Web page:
Guest Post by Dane A. Morrison
ISIS, Ebola, globalization, the Ukraine. State-sponsored terrorism, globally transmitted disease, worldwide economic disruption, fraught relations with overseas powers. The New York Times, the Washington Post, CNN, and FOX News shout this constellation of dangers to even the casual, cowering observer. In response, we imagine better times and think of these troubles as symptomatic of a modern world that is more complex, more chaotic, more existentially fraught than anything our early American ancestors would have confronted. Today’s global problems challenge us as well to reflect on questions that are more deeply practical and philosophical, concerns that get to the crux of our national culture. How should we respond the array of challenges that confront us? And, what do our responses say about us as a people?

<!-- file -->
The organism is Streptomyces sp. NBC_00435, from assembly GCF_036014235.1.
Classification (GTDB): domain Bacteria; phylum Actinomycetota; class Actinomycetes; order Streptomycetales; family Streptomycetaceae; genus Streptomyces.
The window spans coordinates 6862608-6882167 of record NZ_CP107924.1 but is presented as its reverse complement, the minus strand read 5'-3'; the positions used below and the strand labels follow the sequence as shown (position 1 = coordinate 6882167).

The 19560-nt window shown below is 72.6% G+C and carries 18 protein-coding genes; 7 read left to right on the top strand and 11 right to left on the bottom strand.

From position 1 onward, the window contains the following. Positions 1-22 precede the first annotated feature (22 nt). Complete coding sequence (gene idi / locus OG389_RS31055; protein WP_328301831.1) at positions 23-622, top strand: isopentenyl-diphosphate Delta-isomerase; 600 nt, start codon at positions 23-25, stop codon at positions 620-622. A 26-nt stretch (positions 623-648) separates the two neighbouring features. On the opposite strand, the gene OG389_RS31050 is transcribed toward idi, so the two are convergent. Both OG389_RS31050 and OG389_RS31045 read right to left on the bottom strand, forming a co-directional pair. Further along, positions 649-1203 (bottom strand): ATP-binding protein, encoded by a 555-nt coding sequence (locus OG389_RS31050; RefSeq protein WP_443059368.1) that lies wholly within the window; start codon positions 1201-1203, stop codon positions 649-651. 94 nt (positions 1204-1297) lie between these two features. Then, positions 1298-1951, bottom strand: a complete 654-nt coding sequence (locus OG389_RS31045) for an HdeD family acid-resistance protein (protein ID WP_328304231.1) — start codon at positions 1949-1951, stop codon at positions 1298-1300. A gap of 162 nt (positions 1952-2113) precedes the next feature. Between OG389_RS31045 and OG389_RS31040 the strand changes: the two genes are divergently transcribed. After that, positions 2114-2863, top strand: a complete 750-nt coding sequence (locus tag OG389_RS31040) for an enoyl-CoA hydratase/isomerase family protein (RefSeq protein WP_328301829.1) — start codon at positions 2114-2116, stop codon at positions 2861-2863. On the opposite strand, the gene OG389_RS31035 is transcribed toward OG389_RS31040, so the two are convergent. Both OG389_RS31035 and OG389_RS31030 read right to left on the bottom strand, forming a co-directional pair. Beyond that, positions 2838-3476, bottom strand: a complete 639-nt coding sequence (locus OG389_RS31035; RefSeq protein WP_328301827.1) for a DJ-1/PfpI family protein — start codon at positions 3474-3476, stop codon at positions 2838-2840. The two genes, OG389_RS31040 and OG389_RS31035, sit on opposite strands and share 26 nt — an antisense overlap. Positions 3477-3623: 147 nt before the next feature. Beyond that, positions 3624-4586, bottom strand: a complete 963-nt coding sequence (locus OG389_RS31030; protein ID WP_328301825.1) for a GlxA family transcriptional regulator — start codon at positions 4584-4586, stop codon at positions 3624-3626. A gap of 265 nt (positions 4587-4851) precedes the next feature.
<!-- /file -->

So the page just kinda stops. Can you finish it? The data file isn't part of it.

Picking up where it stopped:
Those of us who read the past regularly, especially we who take America’s early encounters on the world stage…
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